Arca Biopharma says it may close if funding drive fails

BROOMFIELD — Arca Biopharma Inc. hopes to raise $20 million to pay for a clinical trial for its atrial fibrillation heart drug candidate, according to a document filed with the Securities and Exchange Commission.

Broomfield-based Arca (Nasdaq: ABIO) said if it does not raise enough money, it may close by Oct. 1, according to the SEC document. The new stock offering is scheduled to close on Tuesday, June 4. The company expects $18 million in net proceeds from the stock offering after expenses. Dawson James Securities Inc. is the agent for the offering.

The money will be used to fund a “2b” clinical study of its drug candidate Gencaro on atrial fibrillation patients. Atrial fibrillation is the formal name for irregular heartbeat. Drugs cannot be sold to consumers in the United States until three rounds of successful clinical trials on humans have been approved by the Food and Drug Administration. The clinical trial process often takes 10 years or more to complete.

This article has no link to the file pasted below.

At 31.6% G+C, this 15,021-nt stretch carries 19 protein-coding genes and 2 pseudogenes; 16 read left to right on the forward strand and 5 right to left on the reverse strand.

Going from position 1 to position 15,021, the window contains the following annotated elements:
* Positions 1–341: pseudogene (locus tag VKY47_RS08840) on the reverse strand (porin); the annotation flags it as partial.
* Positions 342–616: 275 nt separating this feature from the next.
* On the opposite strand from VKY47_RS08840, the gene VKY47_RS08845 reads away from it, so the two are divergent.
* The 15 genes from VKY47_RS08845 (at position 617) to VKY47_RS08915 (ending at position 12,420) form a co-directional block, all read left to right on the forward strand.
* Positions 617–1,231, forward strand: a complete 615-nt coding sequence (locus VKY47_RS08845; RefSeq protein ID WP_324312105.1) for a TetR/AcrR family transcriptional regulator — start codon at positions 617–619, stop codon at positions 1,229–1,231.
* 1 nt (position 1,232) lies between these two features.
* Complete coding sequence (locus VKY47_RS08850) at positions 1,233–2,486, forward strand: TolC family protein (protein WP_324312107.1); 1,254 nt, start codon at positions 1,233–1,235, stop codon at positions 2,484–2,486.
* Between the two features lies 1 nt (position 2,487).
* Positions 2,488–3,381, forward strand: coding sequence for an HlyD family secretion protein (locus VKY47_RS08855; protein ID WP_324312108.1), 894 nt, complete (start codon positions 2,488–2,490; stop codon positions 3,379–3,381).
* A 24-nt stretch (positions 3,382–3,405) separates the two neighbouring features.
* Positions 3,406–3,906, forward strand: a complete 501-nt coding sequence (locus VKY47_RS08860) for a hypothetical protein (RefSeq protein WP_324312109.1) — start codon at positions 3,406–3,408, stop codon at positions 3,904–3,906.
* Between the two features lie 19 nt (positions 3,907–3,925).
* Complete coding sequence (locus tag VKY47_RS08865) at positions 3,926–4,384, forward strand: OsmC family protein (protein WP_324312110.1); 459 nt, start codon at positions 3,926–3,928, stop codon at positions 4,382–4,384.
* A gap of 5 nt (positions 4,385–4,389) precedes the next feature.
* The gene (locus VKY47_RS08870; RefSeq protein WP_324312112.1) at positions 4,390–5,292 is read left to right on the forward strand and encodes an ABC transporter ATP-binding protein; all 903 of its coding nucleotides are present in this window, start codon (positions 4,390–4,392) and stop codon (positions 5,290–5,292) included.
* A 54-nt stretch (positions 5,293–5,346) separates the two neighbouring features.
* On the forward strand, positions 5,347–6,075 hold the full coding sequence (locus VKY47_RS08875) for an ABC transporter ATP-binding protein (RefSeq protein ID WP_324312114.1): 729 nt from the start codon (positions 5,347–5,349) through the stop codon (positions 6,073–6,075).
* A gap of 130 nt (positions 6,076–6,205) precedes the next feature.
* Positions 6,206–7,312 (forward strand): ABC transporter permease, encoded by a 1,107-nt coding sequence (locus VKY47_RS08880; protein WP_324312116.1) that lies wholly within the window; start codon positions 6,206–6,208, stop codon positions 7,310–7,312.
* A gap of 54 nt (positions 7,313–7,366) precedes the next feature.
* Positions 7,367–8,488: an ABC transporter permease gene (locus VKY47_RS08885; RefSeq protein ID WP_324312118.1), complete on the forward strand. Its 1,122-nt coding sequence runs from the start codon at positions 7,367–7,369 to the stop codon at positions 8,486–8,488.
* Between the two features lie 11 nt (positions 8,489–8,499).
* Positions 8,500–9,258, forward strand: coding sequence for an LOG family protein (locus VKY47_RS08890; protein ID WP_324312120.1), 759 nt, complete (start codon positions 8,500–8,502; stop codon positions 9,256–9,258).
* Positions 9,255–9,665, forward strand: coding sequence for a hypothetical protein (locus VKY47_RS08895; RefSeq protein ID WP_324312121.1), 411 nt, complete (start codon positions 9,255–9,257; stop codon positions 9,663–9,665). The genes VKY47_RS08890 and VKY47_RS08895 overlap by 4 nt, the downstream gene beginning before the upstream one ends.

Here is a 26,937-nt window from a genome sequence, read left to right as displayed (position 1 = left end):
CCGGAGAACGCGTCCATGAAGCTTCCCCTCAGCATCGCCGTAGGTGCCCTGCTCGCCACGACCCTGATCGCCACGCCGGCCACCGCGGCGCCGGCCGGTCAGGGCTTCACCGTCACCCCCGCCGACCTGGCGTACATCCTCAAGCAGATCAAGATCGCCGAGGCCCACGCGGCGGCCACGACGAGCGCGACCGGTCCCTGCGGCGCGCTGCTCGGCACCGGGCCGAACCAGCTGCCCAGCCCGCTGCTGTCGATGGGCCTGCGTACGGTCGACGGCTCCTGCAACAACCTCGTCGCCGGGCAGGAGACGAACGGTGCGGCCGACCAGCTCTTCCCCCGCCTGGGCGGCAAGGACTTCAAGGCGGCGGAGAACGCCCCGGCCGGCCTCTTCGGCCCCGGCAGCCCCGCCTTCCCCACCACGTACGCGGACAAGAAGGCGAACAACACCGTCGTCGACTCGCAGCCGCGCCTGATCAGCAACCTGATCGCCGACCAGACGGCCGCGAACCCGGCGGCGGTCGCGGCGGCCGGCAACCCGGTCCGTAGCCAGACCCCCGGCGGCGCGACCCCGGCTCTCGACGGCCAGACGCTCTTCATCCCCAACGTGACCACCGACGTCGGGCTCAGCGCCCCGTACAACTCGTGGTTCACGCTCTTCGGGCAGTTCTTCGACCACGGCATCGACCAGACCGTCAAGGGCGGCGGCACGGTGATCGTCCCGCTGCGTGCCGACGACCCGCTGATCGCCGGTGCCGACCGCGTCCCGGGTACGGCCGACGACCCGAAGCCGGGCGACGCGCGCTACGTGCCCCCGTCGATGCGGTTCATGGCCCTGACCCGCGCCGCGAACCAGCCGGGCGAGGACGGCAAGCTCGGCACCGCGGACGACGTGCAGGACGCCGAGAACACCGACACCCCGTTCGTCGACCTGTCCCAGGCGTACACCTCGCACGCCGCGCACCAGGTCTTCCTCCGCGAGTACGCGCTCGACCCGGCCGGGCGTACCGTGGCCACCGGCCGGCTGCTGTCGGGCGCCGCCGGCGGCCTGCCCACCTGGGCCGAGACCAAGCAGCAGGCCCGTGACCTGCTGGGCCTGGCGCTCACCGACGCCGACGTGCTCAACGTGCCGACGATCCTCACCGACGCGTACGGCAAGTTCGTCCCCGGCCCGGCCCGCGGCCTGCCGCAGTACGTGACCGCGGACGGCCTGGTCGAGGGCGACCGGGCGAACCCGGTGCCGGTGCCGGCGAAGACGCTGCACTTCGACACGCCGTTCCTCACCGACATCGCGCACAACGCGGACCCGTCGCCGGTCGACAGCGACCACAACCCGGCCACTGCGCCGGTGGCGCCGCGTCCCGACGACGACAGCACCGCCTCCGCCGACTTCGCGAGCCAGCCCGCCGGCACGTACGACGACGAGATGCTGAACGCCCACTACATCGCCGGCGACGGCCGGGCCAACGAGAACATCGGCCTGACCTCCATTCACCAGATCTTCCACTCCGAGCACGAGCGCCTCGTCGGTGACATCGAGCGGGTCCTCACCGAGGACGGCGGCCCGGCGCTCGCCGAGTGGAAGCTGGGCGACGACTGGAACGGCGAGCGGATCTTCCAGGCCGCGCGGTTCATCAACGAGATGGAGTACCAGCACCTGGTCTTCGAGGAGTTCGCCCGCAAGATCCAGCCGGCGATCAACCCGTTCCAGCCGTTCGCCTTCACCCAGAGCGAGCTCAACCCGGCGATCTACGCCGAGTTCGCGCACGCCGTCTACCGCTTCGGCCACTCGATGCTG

Arca plans to issue about 125,000 shares of Series A convertible preferred stock together with warrants to purchase about 6.25 million shares of common stock, according to the SEC document. Each share of preferred stock and its related warrants will be sold at a purchase price of $160, with each share of Series A preferred stock convertible to 100 shares of common stock, according to the SEC document.

Each investor will receive a warrant to purchase 50 shares of common stock for each share of preferred stock.

Arca has an agreement to use a heart monitor made by medical device company Medtronic Inc. (NYSE: MDT) to conduct the trial.

Arca lost $4.3 million in 2012, following a loss of $5.4 million in 2011, according to the company’s annual reports. It has been in danger of being delisted from the Nasdaq stock exchange several times because its stock price has fallen below $1 per share.

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